Plastic Surgery Research Council
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PSRC 60th Annual Meeting
Program and Abstracts

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Loupes-Only Microsurgery is a Safe Alternative to the Operating Microscope: An Analysis of 1,649 Consecutive Free Flap Breast Reconstructions
Christopher J. Pannucci, MD MS1, Marten N. Basta, BA2, Stephen J. Kovach, MD2, Suhail K. Kanchwala, MD2, Liza C. Wu, MD2, Joseph M. Serletti, MD2.
1University of Utah, Salt Lake City, UT, USA, 2University of Pennsylvania, Philadelphia, PA, USA.

Purpose:
Microsurgical anastomoses can be performed under the operating microscope with high success rates. High-volume centers have published contemporary flap loss rates of 1.1% to 3.0%. Loupes-only microsurgery challenges the paradigm that free flap surgery requires an operating microscope, and allows microsurgical reconstruction to be performed in community hospitals where an operating microscope would be cost prohibitive. Small series have suggested that loupes-only microsurgery has similar outcomes to microsurgery performed with an operating microscope. Here, we describe our institution’s experience with high-volume loupes-only microsurgery, with an emphasis on intra-operative revision rates and total flap loss rates.
Methods:
We queried our prospectively maintained institutional database for all patients having breast reconstruction with ms-TRAM or DIEP flaps between 2005 and 2012. We did not include patients with SIEA flaps as the vessels are small and the microscope is occasionally used. We examined rates of intra-operative revision of arterial and venous anastomosis and rates of total flap loss as markers of technical quality. For two surgeons who started loupes-only microsurgery while at our institution, we examined a three year flap loss trend to evaluate for a learning curve.
Results:
We identified 1,649 consecutive ms-TRAM or DIEP flaps performed in 1,063 patients at our institution over a seven year period. Patient demographics and comorbid conditions were similar to previously published series. For 1,649 flaps, the rate of anastomotic revision for the artery was 2.2% (36 flaps) and the vein was 2.2% (37 flaps). Any microvascular revision was performed in 3.5% (58 flaps). The ipsilateral side was not significantly more likely to be revised than the contralateral side (3.9% vs. 2.9%, p=0.31). Flap loss rates between the ipsilateral and contralateral side were not significantly different (1.2% vs. 1.2%, p=0.96). Total flap loss rate was 1.2% (20 flaps).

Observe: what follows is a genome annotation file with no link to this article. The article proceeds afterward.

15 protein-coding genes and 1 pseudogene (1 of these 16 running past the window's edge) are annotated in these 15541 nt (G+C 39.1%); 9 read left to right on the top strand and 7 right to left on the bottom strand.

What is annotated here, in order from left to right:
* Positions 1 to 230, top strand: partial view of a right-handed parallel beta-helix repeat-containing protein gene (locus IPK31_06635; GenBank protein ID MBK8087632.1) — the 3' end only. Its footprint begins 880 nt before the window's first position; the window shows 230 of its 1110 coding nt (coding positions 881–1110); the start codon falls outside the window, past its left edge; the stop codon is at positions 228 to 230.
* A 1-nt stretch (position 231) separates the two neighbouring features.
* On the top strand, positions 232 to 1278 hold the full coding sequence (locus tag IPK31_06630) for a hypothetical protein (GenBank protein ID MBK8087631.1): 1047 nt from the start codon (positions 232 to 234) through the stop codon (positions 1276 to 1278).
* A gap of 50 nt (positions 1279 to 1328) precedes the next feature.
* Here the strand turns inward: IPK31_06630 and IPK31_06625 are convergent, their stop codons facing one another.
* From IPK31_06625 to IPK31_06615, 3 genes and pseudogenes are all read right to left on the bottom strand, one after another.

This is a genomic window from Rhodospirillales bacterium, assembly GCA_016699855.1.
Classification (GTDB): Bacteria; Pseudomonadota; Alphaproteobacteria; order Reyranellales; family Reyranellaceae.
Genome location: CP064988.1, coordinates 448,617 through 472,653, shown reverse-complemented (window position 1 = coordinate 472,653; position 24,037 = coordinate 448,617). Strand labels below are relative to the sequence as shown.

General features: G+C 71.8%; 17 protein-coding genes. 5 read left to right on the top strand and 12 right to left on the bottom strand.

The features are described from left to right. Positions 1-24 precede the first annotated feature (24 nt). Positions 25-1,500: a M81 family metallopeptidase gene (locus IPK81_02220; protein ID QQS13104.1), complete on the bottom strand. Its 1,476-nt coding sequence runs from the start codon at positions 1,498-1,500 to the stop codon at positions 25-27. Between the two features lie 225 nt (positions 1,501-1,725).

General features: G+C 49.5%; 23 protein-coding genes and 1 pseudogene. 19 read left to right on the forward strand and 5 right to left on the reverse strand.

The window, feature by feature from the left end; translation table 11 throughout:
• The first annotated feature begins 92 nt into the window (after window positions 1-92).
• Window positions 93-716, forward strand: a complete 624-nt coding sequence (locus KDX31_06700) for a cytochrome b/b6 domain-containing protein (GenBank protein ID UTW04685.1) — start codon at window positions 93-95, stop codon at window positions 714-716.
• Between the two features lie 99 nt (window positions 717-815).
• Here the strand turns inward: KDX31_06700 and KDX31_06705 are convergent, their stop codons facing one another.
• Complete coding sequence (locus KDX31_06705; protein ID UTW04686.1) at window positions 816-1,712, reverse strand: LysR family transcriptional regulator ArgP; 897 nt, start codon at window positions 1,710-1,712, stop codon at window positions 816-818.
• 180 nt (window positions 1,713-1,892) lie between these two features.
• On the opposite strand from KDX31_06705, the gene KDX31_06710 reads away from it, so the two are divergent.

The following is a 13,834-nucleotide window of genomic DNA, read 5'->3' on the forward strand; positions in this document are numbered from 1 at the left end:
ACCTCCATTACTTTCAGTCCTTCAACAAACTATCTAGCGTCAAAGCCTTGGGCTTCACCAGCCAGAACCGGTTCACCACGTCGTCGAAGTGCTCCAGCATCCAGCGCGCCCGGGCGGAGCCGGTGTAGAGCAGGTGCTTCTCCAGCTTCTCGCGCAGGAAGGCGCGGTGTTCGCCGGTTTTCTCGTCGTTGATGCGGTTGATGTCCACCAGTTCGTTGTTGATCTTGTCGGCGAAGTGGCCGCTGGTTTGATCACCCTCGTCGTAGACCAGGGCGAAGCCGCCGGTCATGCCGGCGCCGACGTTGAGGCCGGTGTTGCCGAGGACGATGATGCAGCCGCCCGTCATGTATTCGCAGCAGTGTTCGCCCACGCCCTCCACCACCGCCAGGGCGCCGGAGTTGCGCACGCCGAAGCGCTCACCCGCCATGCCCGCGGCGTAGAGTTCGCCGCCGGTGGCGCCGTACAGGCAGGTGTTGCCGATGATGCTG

Two attendings began loupes-only microsurgery after starting at our institution. Among 273 flaps done in years one through three after transitioning to loupes-only microsurgery, there was no significant difference in loss rate between years 1 and 2 (1.6% vs. 1.0%, p=0.62) or years 1 and 3 (1.6% vs. 0.9%, p=0.59).
Conclusions:
Loupes-only microsurgery is a safe alternative to the operating microscope for free flap breast reconstruction using the deep inferior epigastric system. Our total flap loss rate of 1.2% in 1,649 flaps is at the low end of acceptable, published flap loss rates. There is no substantial learning curve with this technique. Further research should focus on financial ramifications of loupes-only microsurgery, including extension of practice to the community setting and alteration in total operative time. The ergonomics of loupes-only microsurgery also merits investigation.


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